In 1930, Popular Fiction Publishing put out a companion magazine to its main publication, Weird Tales. Initially entitled Oriental Stories, the magazine would last nine issues, from October-November 1930 to Summer 1932, whereupon the name was changed to The Magic Carpet Magazine. Although Farnsworth Wright believed in the concept and recruited many of his authors and artists from Weird Tales as contributors, The Magic Carpet Magazine lasted just five more issues, from January 1933 to January 1934.
The West had of course been fascinated by the Orient since the Napoleonic Age. The rise of Japan as a world power and Chinese efforts to throw off European control and influence helped keep East Asia in the public eye during the early twentieth century. It's only natural that the Orient would show up in popular culture, in everything from Sax Rohmer's Fu Manchu stories to Terry and the Pirates to the Road Pictures with Bing Crosby, Bob Hope, and Dorothy Lamour to Oriental Stories and The Magic Carpet Magazine from Popular Fiction.
|Oriental Stories (Vol. 1, No. 1), Oct.-Nov. 1930, with a cover by Donald von Gelb (aka Donald Gelb).|
|Oriental Stories (Vol. 1, No. 2), Dec.1930-Jan. 1931. Again, Donald von Gelb was the artist.|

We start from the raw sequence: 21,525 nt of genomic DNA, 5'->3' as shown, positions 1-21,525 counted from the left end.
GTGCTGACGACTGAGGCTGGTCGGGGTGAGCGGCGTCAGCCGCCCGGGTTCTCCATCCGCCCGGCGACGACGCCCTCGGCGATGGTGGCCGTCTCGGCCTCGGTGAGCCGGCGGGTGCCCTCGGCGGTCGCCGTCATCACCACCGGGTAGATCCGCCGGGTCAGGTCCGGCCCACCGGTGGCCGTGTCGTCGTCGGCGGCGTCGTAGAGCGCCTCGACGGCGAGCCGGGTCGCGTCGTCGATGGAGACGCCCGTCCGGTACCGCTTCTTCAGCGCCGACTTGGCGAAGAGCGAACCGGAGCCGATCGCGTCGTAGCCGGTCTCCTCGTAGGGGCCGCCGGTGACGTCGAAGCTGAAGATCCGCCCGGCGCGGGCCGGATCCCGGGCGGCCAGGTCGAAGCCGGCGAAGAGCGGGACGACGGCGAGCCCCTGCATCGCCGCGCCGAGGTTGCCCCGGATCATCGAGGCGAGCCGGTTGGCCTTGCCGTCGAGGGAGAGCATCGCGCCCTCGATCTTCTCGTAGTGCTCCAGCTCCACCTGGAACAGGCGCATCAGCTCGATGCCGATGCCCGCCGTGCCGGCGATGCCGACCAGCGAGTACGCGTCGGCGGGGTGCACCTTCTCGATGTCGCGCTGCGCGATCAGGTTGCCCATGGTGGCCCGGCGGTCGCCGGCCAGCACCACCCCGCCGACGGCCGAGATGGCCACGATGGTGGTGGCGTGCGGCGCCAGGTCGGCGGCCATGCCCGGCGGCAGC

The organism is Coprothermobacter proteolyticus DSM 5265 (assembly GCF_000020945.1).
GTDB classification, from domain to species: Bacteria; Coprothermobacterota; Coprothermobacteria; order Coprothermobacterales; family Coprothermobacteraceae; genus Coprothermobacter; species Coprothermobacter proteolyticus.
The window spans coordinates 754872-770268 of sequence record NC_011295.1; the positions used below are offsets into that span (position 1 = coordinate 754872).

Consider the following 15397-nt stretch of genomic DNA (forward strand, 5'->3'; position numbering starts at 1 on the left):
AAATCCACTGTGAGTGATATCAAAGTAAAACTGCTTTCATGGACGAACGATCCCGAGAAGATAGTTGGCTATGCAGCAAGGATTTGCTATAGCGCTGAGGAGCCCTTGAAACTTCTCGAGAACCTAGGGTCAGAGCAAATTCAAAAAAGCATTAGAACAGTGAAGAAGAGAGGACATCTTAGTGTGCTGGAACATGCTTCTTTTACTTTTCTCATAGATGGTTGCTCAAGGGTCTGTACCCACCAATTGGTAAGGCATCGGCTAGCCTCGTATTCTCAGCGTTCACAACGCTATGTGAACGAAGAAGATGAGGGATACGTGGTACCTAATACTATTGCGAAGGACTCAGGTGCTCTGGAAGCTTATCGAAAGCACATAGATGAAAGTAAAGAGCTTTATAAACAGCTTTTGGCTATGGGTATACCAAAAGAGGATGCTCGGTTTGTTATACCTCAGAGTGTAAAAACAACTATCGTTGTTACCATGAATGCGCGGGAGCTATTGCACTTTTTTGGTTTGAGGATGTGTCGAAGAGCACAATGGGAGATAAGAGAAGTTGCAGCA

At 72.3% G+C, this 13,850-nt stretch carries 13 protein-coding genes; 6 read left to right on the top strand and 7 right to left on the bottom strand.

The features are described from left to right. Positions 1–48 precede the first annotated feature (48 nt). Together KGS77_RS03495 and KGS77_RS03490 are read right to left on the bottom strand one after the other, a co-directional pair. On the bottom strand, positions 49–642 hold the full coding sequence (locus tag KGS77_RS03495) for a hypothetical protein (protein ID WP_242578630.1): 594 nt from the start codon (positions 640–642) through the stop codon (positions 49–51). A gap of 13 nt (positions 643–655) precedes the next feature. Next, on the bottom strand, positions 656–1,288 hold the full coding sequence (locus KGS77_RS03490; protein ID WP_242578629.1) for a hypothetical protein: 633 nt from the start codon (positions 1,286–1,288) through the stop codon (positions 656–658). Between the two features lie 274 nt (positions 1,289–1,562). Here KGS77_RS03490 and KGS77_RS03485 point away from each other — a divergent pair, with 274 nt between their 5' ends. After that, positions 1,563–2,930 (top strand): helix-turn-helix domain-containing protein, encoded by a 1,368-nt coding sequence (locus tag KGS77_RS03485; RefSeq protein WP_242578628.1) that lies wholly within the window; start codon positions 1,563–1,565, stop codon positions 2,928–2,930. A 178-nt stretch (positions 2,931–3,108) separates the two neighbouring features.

|Oriental Stories (Vol. 1, No. 3), Feb.-Mar. 1931. Donald von Gelb drew the cover illustration, while Joseph Doolin did the interior illustrations.|
|Oriental Stories (Vol. 1, No. 5), Summer 1931, with the last of Donald von Gelb's five covers for the magazine.|
|Oriental Stories (Vol. 2, No. 1), Winter 1932. The cover artist is pulp workhorse J. Allen St. John.|
|Oriental Stories (Vol. 2, No. 2), Spring 1932. Margaret Brundage contributed this cover to the magazine. Compare the sensuality of her drawing to Lucille Holling's more innocent piece.|
|Oriental Stories (Vol. 2, No. 3), Summer 1932, the last issue before Oriental Stories became The Magic Carpet Magazine. The cover artist is once again Margaret Brundage.|
Text and captions copyright 2011 Terence E. Hanley